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‘Wait times’ at VA facilities no surprise to local veterans PDF Print E-mail

By Jan Schultz

The Imperial Republican

As far as a couple of local veterans are concerned, there isn’t a problem with Veterans Administration (VA) services in Nebraska.
But, the “wait times” some U.S. veterans have had to put up with at VA facilities in other states is not a big surprise to them either.
“In our circles, we’ve known about this a long time,” said Duane Todd of Imperial, a Vietnam veteran who serves as the Chase County Veterans Service Officer.
He chuckles a bit when hearing about the pay bonuses some VA employees were getting after reportedly hiding the real wait times some veterans were experiencing on alleged “secret lists.”
Todd said the wait times in VA facilities in Arizona, Texas and California have come up in discussions at many of the meetings he attends for his position as Veterans Service Officer, and not just recently.
Chas Browning of Imperial, a WWII veteran, said he’s never had a problem when seeking VA medical services in Nebraska, whether it was at the clinic in Grand Island or the Lincoln VA Hospital that is now closed. He also received services at the Omaha VA Hospital on occasion.
Browning used to spend the winters in Arizona between the mid-1980s until 2002, and said he experienced much of what’s being discussed now about wait times, especially in the 1990s.  
“I had trouble getting in then” to see a doctor there, Browning said.
“I just gave up. I never did get any help there,” he said.
Browning said they put his name down, “but I never got in. I was told they were crowded.”
He added, “It’s nothing new. It’s been going on a long time and they never did anything about it.”
He recalls the Legion and VFW organizations getting involved years ago when veterans in Arizona started complaining of the long wait times and more. Browning is a member of both organizations and commander of Imperial’s Legion Post 92.
Browning chalks it up to poor management.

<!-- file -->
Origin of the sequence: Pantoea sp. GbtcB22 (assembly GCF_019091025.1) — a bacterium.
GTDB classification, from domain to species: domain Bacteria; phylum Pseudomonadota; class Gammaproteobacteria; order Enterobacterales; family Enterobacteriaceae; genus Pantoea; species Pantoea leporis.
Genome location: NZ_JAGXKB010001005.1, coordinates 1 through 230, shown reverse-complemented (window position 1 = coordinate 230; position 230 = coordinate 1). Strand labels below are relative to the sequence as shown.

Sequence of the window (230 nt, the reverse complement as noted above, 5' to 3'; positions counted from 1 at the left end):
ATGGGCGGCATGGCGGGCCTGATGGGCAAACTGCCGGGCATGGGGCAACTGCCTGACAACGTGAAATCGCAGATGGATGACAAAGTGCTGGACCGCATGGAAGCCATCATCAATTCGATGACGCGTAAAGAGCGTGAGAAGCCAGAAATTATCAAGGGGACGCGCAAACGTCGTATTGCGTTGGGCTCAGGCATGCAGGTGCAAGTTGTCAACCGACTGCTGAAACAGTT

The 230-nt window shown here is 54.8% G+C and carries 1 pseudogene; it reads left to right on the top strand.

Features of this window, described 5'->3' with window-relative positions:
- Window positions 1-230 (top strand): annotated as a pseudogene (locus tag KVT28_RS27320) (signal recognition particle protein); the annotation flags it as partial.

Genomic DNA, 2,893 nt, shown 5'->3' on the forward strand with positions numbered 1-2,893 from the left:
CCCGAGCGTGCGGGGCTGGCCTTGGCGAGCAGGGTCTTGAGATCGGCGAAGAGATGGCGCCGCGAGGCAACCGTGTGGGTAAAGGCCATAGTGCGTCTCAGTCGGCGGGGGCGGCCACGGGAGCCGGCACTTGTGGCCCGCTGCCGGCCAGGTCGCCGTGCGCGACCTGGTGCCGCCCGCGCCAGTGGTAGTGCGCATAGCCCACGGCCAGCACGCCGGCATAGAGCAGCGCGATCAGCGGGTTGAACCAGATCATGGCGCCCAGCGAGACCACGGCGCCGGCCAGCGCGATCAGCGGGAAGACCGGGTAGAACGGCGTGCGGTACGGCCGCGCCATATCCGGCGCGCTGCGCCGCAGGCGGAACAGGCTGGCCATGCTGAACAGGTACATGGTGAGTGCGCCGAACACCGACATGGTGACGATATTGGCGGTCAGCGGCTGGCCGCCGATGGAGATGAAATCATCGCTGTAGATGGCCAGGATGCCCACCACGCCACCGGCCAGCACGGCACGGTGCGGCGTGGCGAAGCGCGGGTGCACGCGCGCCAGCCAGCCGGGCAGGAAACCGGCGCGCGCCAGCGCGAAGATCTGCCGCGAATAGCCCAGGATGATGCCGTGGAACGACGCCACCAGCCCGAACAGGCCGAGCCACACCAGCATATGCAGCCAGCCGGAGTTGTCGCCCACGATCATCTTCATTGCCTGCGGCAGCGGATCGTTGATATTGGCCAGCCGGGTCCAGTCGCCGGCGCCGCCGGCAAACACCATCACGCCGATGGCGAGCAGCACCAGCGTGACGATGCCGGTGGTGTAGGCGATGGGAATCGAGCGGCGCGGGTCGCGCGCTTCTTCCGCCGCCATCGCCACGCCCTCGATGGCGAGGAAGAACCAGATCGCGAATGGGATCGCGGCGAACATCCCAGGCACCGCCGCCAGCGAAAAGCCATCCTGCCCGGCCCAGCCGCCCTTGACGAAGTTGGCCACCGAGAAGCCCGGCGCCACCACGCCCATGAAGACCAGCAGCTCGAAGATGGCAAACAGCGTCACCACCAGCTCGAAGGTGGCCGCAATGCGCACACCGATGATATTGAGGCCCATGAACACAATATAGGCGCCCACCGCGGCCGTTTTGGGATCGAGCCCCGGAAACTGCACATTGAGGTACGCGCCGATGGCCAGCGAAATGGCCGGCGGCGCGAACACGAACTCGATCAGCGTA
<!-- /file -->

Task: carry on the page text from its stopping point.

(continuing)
But, he also said part of the issue in Arizona may be all of the people who retire there, many of them who are veterans.
Browning reiterated he’s had no problem with VA services in Nebraska, although like Todd, he says there is a real shortage of doctors in this state, too.
Todd said he’s unsure why the issue has come up now, when it’s been going on a long time.
“Whether it’s the media finally getting it out, or the claims of some deaths, I don’t know,” he said.
He’s not sure getting Congress involved, writing new laws is the answer though.
He wonders about politics, too.
Todd says the problem with some VA services stems from lack of physician staffing, the same problem rural communities like Imperial also have.
“Private industry is having trouble filling its ranks; why wouldn’t the VA, too?” he asks.
It’s not an easy solution, he adds, because “the VA is such a big organization. There are a lot of factors involved.”
Something veterans can do to help in one small way is when they have an appointment at a VA facility and can’t make it to be sure to cancel, Todd said.
That way, the appointment spot can be opened up for someone else.  
“That hurts the system, too,” Todd said.    
Todd has served as Chase County’s Veterans Service Officer for nearly 12 years.
While he doesn’t have a specific number of veterans he has worked with in Chase County, he says, generally, it’s about 10 percent of the population.
Much of his work is helping veterans with paperwork and foundation work, such as where to acquire records as they apply for benefits.